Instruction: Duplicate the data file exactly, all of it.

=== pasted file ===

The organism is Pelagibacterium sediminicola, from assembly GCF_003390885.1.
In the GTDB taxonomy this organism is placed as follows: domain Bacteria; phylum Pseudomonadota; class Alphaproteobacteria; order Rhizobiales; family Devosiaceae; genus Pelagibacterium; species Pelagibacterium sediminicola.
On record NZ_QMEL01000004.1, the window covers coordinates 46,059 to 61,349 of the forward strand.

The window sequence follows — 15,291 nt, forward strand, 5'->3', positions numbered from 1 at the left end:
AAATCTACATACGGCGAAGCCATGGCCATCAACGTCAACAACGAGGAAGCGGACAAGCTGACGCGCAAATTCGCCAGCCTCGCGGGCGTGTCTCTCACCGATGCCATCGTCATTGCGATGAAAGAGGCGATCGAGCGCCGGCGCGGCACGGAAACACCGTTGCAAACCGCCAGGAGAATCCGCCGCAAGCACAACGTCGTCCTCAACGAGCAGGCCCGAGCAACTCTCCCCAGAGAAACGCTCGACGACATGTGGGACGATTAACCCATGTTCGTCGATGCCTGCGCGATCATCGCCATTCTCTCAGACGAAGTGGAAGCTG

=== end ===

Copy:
The organism is Pelagibacterium sediminicola, from assembly GCF_003390885.1.
In the GTDB taxonomy this organism is placed as follows: domain Bacteria; phylum Pseudomonadota; class Alphaproteobacteria; order Rhizobiales; family Devosiaceae; genus Pelagibacterium; species Pelagibacterium sediminicola.
On record NZ_QMEL01000004.1, the window covers coordinates 46,059 to 61,349 of the forward strand.

The window sequence follows — 15,291 nt, forward strand, 5'->3', positions numbered from 1 at the left end:
AAATCTACATACGGCGAAGCCATGGCCATCAACGTCAACAACGAGGAAGCGGACAAGCTGACGCGCAAATTCGCCAGCCTCGCGGGCGTGTCTCTCACCGATGCCATCGTCATTGCGATGAAAGAGGCGATCGAGCGCCGGCGCGGCACGGAAACACCGTTGCAAACCGCCAGGAGAATCCGCCGCAAGCACAACGTCGTCCTCAACGAGCAGGCCCGAGCAACTCTCCCCAGAGAAACGCTCGACGACATGTGGGACGATTAACCCATGTTCGTCGATGCCTGCGCGATCATCGCCATTCTCTCAGACGAAGTGGAAGCTG